Today’s book review of a comic crime novel is brought to you by yours truly, Morgen Bailey. If you’d like your book reviewed or to send me a book review of another author’s book, see book-reviews for the guidelines. Other options listed on opportunities-on-this-blog.
The Good Thief’s Guide to Vegas by Chris Ewan
Synopsis: During a brief trip to Vegas, Charlie Howard – mystery writer and professional thief – is nonplussed to find his agent, Victoria, being charmed by a stage illusionist at a high stakes roulette table. It doesn’t help that the illusionist, Josh Masters, has invited Victoria to his sell-out show, nor that he seems to be doing very well at roulette. Still, Charlie’s not one to hold a grudge, least of all when he could be holding Masters’ wallet. Breaking into the conjurer’s hotel room and making off with a pile of casino chips would seem to be adequate compensation. Matters are complicated however when Charlie discovers the trussed-up corpse of Masters’ beautiful assistant lying in the bath. When Masters disappears and Charlie is caught with his stolen haul of high denomination chips, his problems have only just begun. Ordered to reimburse the casino for every dollar Masters made off with, it seems to Charlie there’s only one way out: break into as many hotel rooms as he can, steal as much as he is able to, and just hope that Victoria can summon lady luck to the gaming table of her choice.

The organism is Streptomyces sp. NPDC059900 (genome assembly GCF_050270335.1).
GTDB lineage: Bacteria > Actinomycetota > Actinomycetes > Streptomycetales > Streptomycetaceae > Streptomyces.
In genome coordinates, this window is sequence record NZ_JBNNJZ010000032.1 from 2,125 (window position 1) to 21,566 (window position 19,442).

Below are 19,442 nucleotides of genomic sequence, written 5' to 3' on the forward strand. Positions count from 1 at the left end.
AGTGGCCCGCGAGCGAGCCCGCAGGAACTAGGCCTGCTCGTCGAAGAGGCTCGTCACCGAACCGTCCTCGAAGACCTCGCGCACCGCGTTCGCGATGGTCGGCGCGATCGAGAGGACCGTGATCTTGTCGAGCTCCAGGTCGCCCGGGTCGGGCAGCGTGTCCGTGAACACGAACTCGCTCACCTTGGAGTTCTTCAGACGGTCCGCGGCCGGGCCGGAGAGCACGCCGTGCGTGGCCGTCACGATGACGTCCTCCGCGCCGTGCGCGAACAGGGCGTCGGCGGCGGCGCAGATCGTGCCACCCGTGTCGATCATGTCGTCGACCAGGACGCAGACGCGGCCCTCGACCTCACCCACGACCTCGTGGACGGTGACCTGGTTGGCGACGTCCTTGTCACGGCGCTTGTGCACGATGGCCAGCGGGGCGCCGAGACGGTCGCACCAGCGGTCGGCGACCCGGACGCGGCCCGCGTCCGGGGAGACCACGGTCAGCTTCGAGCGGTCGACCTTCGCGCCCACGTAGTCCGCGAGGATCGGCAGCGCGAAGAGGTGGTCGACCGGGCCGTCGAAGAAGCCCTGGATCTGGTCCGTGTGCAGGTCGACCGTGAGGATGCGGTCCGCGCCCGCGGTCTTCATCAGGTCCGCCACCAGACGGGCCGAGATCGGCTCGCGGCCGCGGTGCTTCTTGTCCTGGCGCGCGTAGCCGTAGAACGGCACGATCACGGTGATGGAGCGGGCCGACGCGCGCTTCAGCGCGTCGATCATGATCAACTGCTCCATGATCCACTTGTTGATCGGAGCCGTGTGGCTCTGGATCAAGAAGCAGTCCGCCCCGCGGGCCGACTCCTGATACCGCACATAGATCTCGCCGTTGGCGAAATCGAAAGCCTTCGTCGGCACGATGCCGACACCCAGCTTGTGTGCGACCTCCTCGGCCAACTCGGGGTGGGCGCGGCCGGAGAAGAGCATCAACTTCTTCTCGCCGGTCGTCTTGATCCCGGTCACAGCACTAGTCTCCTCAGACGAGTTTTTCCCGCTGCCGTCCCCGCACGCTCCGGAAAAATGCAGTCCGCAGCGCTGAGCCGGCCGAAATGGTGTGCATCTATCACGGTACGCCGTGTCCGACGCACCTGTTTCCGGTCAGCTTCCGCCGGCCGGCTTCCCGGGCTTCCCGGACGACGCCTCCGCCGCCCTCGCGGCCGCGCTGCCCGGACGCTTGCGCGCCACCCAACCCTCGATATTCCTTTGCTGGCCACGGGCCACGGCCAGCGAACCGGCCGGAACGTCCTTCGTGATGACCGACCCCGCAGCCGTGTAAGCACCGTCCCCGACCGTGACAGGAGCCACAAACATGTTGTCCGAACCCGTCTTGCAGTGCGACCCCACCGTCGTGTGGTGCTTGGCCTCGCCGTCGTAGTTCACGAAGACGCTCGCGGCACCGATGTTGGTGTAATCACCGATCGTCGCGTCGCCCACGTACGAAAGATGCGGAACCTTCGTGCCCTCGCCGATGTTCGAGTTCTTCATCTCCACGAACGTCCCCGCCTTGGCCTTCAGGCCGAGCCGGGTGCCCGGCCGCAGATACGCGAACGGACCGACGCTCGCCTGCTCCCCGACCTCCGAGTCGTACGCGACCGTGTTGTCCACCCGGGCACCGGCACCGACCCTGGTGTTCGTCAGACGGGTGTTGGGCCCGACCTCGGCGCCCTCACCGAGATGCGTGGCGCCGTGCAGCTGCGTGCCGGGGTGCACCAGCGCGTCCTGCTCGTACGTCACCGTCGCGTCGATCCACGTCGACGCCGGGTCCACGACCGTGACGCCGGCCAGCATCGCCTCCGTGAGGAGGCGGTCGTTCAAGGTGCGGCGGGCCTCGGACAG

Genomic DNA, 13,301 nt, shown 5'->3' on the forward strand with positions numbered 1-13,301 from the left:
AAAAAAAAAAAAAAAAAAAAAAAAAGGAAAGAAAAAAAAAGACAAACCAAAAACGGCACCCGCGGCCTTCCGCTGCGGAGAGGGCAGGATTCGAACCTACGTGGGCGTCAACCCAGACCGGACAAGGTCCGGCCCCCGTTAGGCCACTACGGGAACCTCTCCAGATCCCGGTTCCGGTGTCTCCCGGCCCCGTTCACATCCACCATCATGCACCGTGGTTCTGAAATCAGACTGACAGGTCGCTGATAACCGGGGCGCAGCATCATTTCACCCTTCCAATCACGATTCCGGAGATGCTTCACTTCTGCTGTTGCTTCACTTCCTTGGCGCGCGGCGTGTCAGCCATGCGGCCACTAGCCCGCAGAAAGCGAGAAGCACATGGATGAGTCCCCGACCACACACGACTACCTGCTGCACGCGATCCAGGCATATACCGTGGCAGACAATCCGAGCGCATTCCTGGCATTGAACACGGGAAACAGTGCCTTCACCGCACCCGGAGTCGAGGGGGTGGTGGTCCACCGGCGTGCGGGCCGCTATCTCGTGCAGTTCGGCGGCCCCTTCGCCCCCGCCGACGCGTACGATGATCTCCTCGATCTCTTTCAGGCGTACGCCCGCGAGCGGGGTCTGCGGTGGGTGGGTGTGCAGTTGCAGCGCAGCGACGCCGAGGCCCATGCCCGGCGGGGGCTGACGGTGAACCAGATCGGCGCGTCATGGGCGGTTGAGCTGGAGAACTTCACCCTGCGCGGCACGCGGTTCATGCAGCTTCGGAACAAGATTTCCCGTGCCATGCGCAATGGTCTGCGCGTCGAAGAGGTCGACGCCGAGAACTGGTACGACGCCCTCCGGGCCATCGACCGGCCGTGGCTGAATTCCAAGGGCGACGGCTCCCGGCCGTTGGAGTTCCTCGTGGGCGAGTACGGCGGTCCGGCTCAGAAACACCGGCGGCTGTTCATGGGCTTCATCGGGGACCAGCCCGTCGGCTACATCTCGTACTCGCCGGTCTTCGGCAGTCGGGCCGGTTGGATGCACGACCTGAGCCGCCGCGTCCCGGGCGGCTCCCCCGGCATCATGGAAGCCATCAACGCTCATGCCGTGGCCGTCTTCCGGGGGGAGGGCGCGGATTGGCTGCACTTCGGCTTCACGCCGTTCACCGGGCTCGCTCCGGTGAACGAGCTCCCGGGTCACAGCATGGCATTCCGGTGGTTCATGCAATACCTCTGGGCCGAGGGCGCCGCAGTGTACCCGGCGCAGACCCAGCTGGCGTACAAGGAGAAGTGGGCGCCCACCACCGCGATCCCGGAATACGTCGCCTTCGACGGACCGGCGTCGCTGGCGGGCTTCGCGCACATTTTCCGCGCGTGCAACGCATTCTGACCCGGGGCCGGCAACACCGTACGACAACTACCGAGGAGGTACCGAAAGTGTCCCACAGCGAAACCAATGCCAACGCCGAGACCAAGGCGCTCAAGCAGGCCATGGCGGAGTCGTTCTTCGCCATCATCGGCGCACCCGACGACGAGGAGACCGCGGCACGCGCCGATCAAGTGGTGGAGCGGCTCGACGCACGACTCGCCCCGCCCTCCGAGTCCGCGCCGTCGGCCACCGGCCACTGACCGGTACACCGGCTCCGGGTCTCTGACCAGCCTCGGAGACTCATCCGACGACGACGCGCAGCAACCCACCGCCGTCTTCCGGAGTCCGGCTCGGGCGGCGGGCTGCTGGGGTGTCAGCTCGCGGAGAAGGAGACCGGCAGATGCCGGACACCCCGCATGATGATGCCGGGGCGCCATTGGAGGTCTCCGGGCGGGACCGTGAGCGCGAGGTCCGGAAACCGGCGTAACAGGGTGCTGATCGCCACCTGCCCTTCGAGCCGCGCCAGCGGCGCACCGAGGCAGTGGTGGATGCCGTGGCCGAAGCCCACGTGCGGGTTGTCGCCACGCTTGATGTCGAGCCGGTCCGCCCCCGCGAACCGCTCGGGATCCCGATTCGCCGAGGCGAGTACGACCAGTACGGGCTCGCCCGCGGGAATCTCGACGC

Review (of the audiobook)
I listened to the first half of this novel to / from last month’s Theakston’s Crime Festival at Harrogate, Yorkshire*, and the second half while walking my dog. *Chris was there – we’ve met a few times – and it was handy telling him I was reading his novel. He said how much he had enjoyed writing them… understandably – it was great fun to listen to). Hopefully he’ll do more but if not, I still have a few others to work through.
So, as you can gather this will largely be a positive review (and shorter than normal because of being unable to make notes in the car but the summary is here).
There are many brilliant phrases including a character ‘losing to a cliché’, another who ‘spoke in italics’ and ‘Oceans Two on a really tight budget’ and ‘I sighed again as if to bookend my reading experience’. I loved the contrast between the diminutive and mountainous criminals and enjoyed reacquainting myself with them later in the story.